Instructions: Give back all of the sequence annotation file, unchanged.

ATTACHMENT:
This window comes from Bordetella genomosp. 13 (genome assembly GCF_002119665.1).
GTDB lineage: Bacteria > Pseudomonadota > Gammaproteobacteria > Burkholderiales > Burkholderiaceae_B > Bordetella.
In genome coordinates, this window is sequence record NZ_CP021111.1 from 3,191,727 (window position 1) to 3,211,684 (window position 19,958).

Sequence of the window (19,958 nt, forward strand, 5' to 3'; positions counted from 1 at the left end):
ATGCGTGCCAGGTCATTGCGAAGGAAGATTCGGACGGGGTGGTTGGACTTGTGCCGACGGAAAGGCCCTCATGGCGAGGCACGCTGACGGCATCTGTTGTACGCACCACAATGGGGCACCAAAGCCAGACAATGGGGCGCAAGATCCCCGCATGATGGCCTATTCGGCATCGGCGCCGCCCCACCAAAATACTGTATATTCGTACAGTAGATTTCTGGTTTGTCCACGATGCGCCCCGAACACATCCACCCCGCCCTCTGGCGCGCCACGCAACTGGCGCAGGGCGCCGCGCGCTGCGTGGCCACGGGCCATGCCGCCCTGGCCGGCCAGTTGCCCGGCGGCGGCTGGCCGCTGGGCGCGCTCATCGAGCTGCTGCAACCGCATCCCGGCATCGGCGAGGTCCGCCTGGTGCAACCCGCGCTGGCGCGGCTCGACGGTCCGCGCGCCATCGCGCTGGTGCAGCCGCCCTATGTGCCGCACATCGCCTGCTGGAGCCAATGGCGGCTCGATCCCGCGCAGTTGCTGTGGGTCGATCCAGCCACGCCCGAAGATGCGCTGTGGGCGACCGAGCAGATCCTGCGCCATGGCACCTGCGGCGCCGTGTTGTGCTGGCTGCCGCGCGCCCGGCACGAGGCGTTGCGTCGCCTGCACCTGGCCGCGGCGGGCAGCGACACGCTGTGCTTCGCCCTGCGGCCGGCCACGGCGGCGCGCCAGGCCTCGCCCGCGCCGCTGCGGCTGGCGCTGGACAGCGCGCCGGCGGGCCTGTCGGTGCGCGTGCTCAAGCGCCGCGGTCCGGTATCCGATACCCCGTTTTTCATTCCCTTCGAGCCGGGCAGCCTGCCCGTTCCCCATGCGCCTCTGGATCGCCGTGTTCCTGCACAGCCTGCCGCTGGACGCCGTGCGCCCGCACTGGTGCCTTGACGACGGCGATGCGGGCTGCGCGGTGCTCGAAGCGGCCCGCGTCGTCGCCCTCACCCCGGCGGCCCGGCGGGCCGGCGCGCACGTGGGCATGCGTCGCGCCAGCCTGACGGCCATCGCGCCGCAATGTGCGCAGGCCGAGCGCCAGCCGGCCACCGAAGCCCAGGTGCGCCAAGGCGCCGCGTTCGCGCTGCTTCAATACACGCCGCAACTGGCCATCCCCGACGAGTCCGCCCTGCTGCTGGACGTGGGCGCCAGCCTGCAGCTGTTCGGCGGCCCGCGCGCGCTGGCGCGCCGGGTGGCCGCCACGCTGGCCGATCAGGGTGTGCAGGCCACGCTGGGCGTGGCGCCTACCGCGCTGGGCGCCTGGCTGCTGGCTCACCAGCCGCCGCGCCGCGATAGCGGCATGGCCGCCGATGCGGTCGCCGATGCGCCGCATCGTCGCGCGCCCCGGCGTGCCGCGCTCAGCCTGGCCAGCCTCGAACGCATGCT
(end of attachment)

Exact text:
This window comes from Bordetella genomosp. 13 (genome assembly GCF_002119665.1).
GTDB lineage: Bacteria > Pseudomonadota > Gammaproteobacteria > Burkholderiales > Burkholderiaceae_B > Bordetella.
In genome coordinates, this window is sequence record NZ_CP021111.1 from 3,191,727 (window position 1) to 3,211,684 (window position 19,958).

Sequence of the window (19,958 nt, forward strand, 5' to 3'; positions counted from 1 at the left end):
ATGCGTGCCAGGTCATTGCGAAGGAAGATTCGGACGGGGTGGTTGGACTTGTGCCGACGGAAAGGCCCTCATGGCGAGGCACGCTGACGGCATCTGTTGTACGCACCACAATGGGGCACCAAAGCCAGACAATGGGGCGCAAGATCCCCGCATGATGGCCTATTCGGCATCGGCGCCGCCCCACCAAAATACTGTATATTCGTACAGTAGATTTCTGGTTTGTCCACGATGCGCCCCGAACACATCCACCCCGCCCTCTGGCGCGCCACGCAACTGGCGCAGGGCGCCGCGCGCTGCGTGGCCACGGGCCATGCCGCCCTGGCCGGCCAGTTGCCCGGCGGCGGCTGGCCGCTGGGCGCGCTCATCGAGCTGCTGCAACCGCATCCCGGCATCGGCGAGGTCCGCCTGGTGCAACCCGCGCTGGCGCGGCTCGACGGTCCGCGCGCCATCGCGCTGGTGCAGCCGCCCTATGTGCCGCACATCGCCTGCTGGAGCCAATGGCGGCTCGATCCCGCGCAGTTGCTGTGGGTCGATCCAGCCACGCCCGAAGATGCGCTGTGGGCGACCGAGCAGATCCTGCGCCATGGCACCTGCGGCGCCGTGTTGTGCTGGCTGCCGCGCGCCCGGCACGAGGCGTTGCGTCGCCTGCACCTGGCCGCGGCGGGCAGCGACACGCTGTGCTTCGCCCTGCGGCCGGCCACGGCGGCGCGCCAGGCCTCGCCCGCGCCGCTGCGGCTGGCGCTGGACAGCGCGCCGGCGGGCCTGTCGGTGCGCGTGCTCAAGCGCCGCGGTCCGGTATCCGATACCCCGTTTTTCATTCCCTTCGAGCCGGGCAGCCTGCCCGTTCCCCATGCGCCTCTGGATCGCCGTGTTCCTGCACAGCCTGCCGCTGGACGCCGTGCGCCCGCACTGGTGCCTTGACGACGGCGATGCGGGCTGCGCGGTGCTCGAAGCGGCCCGCGTCGTCGCCCTCACCCCGGCGGCCCGGCGGGCCGGCGCGCACGTGGGCATGCGTCGCGCCAGCCTGACGGCCATCGCGCCGCAATGTGCGCAGGCCGAGCGCCAGCCGGCCACCGAAGCCCAGGTGCGCCAAGGCGCCGCGTTCGCGCTGCTTCAATACACGCCGCAACTGGCCATCCCCGACGAGTCCGCCCTGCTGCTGGACGTGGGCGCCAGCCTGCAGCTGTTCGGCGGCCCGCGCGCGCTGGCGCGCCGGGTGGCCGCCACGCTGGCCGATCAGGGTGTGCAGGCCACGCTGGGCGTGGCGCCTACCGCGCTGGGCGCCTGGCTGCTGGCTCACCAGCCGCCGCGCCGCGATAGCGGCATGGCCGCCGATGCGGTCGCCGATGCGCCGCATCGTCGCGCGCCCCGGCGTGCCGCGCTCAGCCTGGCCAGCCTCGAACGCATGCT